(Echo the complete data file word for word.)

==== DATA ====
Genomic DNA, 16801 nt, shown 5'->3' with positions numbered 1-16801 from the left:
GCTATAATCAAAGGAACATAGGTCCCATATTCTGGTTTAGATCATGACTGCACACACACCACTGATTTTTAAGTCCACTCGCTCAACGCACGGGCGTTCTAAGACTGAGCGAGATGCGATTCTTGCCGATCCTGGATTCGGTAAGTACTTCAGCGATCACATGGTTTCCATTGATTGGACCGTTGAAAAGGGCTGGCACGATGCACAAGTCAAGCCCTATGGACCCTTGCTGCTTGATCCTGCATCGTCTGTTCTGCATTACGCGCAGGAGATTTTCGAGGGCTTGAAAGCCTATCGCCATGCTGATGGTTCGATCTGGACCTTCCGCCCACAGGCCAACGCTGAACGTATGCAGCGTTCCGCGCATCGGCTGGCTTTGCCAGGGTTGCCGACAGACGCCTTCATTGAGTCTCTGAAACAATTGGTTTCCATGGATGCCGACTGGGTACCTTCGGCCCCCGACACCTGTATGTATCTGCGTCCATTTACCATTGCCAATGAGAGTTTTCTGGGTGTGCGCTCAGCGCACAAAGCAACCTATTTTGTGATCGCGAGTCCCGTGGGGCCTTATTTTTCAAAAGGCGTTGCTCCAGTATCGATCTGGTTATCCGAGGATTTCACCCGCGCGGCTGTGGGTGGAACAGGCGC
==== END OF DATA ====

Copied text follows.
Genomic DNA, 16801 nt, shown 5'->3' with positions numbered 1-16801 from the left:
GCTATAATCAAAGGAACATAGGTCCCATATTCTGGTTTAGATCATGACTGCACACACACCACTGATTTTTAAGTCCACTCGCTCAACGCACGGGCGTTCTAAGACTGAGCGAGATGCGATTCTTGCCGATCCTGGATTCGGTAAGTACTTCAGCGATCACATGGTTTCCATTGATTGGACCGTTGAAAAGGGCTGGCACGATGCACAAGTCAAGCCCTATGGACCCTTGCTGCTTGATCCTGCATCGTCTGTTCTGCATTACGCGCAGGAGATTTTCGAGGGCTTGAAAGCCTATCGCCATGCTGATGGTTCGATCTGGACCTTCCGCCCACAGGCCAACGCTGAACGTATGCAGCGTTCCGCGCATCGGCTGGCTTTGCCAGGGTTGCCGACAGACGCCTTCATTGAGTCTCTGAAACAATTGGTTTCCATGGATGCCGACTGGGTACCTTCGGCCCCCGACACCTGTATGTATCTGCGTCCATTTACCATTGCCAATGAGAGTTTTCTGGGTGTGCGCTCAGCGCACAAAGCAACCTATTTTGTGATCGCGAGTCCCGTGGGGCCTTATTTTTCAAAAGGCGTTGCTCCAGTATCGATCTGGTTATCCGAGGATTTCACCCGCGCGGCTGTGGGTGGAACAGGCGC